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Expanded Practice and Policy Recommendations made by Collaborative Program to Improve Prevention of Prevalent Cancers

ScreenNJ to enhance efforts for colorectal and lung cancer screening and education
April 8, 2019

New Brunswick, N.J. – With New Jersey ranking in the nation’s top ten for cancer incidence, there is an increased call for enhanced awareness as well as expanded practice and policy when it comes to cancer screening. ScreenNJ, a collaborative program led by Rutgers Cancer Institute of New Jersey and funded in part by the New Jersey Department of Health, is already committed to reducing cancer incidence and mortality through an emphasis on screenings for colorectal cancer and lung cancer – two of the most commonly diagnosed cancers in the state. At last year’s ‘Conference for Change’ event, hosted by the New Jersey Primary Care Association and sponsored by ScreenNJ, health care providers, community members and researchers from across the state examined current screening practices and communications; data from this event further highlight the need to increase screening efforts. Efforts will be focused on reducing disparities in access to screening in populations including the uninsured, those in underserved communities, and younger patients, since more individuals are being diagnosed with colorectal cancer at an earlier age in New Jersey.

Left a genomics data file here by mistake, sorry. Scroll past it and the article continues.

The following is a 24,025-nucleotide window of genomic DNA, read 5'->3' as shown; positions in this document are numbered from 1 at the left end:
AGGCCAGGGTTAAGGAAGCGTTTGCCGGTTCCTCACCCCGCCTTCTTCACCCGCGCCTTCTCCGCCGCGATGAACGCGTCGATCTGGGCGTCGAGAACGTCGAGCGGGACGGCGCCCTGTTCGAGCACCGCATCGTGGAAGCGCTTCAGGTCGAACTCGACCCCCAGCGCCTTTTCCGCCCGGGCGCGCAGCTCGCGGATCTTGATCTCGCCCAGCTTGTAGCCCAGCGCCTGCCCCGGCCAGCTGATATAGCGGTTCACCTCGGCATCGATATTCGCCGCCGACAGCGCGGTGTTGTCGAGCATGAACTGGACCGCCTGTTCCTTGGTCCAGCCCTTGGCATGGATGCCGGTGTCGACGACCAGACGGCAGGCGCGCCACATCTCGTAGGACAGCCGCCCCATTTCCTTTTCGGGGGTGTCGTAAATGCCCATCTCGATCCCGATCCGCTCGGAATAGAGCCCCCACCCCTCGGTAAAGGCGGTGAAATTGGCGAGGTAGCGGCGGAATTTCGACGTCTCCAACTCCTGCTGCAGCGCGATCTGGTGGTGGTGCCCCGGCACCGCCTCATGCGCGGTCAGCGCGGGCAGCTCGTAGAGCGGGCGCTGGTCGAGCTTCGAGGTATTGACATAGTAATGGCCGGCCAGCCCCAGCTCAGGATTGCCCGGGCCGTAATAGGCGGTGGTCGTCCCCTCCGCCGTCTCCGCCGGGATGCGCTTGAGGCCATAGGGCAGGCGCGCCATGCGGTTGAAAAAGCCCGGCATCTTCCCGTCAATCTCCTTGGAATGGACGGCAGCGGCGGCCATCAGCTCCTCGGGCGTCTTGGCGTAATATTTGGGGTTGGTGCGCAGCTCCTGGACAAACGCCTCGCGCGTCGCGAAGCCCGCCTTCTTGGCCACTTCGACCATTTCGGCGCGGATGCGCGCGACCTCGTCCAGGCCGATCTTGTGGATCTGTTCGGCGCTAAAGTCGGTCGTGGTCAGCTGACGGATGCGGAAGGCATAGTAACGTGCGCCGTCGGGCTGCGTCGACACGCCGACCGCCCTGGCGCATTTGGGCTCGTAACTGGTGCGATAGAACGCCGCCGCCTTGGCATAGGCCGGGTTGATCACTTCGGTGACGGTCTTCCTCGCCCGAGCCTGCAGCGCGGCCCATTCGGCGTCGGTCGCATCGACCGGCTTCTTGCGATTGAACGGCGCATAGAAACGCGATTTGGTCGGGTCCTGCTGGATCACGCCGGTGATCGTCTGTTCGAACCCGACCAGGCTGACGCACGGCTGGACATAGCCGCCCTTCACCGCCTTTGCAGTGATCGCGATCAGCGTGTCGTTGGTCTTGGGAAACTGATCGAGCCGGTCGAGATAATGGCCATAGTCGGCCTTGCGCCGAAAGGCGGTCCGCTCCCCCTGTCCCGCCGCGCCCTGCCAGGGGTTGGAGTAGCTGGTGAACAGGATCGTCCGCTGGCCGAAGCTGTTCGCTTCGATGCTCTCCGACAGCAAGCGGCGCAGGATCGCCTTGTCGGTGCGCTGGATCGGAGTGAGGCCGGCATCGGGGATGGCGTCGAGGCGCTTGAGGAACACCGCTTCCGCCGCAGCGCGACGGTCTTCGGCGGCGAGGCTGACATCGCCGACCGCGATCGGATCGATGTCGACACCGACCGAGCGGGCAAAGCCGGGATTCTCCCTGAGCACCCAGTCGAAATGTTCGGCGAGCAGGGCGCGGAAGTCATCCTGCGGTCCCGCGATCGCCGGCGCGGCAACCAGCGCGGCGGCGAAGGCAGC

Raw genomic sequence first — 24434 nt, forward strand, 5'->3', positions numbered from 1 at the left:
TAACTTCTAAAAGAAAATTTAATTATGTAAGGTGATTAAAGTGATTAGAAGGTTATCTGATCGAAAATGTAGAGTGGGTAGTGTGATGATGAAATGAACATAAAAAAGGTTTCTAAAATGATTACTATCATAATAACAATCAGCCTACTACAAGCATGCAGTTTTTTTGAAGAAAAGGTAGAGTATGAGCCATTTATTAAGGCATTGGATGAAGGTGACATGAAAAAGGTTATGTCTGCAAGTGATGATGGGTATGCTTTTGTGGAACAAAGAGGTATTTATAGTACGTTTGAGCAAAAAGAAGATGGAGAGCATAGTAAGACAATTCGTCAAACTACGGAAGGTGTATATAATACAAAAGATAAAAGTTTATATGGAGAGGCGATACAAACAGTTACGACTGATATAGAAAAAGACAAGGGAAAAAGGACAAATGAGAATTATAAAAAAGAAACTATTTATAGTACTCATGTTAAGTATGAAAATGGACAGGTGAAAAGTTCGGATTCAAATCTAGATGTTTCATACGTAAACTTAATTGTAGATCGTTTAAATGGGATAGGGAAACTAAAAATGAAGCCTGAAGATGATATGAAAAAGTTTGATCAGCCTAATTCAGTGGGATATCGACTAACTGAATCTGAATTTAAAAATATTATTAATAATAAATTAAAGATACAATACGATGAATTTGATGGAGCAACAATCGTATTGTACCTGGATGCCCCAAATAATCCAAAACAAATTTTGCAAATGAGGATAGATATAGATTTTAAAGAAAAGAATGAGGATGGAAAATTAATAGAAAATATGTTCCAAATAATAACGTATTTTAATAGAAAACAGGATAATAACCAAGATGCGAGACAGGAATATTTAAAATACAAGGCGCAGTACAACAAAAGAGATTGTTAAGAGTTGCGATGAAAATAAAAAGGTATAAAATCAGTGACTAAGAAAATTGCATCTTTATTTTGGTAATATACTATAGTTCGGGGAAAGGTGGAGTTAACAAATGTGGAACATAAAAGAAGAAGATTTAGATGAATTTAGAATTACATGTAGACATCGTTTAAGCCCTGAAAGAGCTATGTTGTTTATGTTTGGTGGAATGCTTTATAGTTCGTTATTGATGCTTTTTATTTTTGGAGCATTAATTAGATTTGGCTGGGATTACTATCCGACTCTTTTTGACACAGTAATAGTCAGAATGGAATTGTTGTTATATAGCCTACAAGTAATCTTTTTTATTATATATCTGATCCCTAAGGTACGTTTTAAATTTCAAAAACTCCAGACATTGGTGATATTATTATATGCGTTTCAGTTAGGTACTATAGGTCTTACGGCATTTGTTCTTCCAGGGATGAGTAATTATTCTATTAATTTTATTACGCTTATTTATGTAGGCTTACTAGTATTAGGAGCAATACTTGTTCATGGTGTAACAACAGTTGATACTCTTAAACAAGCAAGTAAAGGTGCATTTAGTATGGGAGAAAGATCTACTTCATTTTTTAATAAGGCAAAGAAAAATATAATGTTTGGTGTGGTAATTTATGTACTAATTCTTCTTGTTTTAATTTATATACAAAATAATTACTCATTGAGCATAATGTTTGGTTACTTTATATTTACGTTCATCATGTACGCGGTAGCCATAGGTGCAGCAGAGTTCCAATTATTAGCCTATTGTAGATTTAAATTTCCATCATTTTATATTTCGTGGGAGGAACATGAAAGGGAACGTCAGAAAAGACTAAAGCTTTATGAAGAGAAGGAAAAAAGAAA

A white paper issued as a result of the conference outlines various policy and practice recommendations including expanding ScreenNJ efforts to all 21 counties, examining screening rates for those treated under Medicaid, and considering the use of dedicated navigators to assist patients with getting screened and follow-up care. Conducting research on how to increase screening rates, launching public awareness and education campaigns on screening benefits, and working with elected officials across the state to foster awareness with their respective constituencies are other recommendations.

“In New Jersey, lung cancer and colorectal cancer account for 20 percent of the more than 50,000 new cancer cases reported. And with a concerning trend in the state over the past two decades indicating an increase in colorectal cancer incidence in adults aged 20 to 49 – which is mostly outside of age guidelines to begin testing – it is imperative to increase screening and education efforts,” notes Rutgers Cancer Institute Director Steven K. Libutti, MD, FACS, who is also the senior vice president of oncology services at RWJBarnabas Health.

“Through our partnership with Rutgers Cancer Institute, we have been able to launch critical initiatives that address cancer prevalence in our state. While New Jersey has been able to reduce cancer deaths in recent years, it is important that we continue to expand efforts for screening and issue up-to-date guidelines that target those most at risk, including communities of color,” says New Jersey Department of Health Commissioner Shereef M. Elnahal, MD, MBA.